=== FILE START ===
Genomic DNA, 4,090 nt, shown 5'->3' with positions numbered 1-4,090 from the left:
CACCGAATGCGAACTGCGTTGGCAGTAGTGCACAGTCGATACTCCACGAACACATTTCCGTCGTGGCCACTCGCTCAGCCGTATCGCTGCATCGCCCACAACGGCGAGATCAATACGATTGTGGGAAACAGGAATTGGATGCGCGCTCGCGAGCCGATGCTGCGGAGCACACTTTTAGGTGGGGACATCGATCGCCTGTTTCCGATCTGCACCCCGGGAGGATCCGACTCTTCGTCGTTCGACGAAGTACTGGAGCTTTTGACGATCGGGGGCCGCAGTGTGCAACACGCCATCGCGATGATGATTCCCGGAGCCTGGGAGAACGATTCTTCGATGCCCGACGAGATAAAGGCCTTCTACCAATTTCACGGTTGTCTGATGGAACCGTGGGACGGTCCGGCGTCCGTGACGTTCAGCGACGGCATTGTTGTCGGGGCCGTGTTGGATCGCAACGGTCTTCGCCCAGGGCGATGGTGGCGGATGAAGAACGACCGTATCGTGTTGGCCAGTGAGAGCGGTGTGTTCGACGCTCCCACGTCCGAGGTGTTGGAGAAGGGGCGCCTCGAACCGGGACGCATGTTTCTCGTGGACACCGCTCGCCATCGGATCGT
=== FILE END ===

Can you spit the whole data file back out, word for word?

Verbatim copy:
Genomic DNA, 4,090 nt, shown 5'->3' with positions numbered 1-4,090 from the left:
CACCGAATGCGAACTGCGTTGGCAGTAGTGCACAGTCGATACTCCACGAACACATTTCCGTCGTGGCCACTCGCTCAGCCGTATCGCTGCATCGCCCACAACGGCGAGATCAATACGATTGTGGGAAACAGGAATTGGATGCGCGCTCGCGAGCCGATGCTGCGGAGCACACTTTTAGGTGGGGACATCGATCGCCTGTTTCCGATCTGCACCCCGGGAGGATCCGACTCTTCGTCGTTCGACGAAGTACTGGAGCTTTTGACGATCGGGGGCCGCAGTGTGCAACACGCCATCGCGATGATGATTCCCGGAGCCTGGGAGAACGATTCTTCGATGCCCGACGAGATAAAGGCCTTCTACCAATTTCACGGTTGTCTGATGGAACCGTGGGACGGTCCGGCGTCCGTGACGTTCAGCGACGGCATTGTTGTCGGGGCCGTGTTGGATCGCAACGGTCTTCGCCCAGGGCGATGGTGGCGGATGAAGAACGACCGTATCGTGTTGGCCAGTGAGAGCGGTGTGTTCGACGCTCCCACGTCCGAGGTGTTGGAGAAGGGGCGCCTCGAACCGGGACGCATGTTTCTCGTGGACACCGCTCGCCATCGGATCGT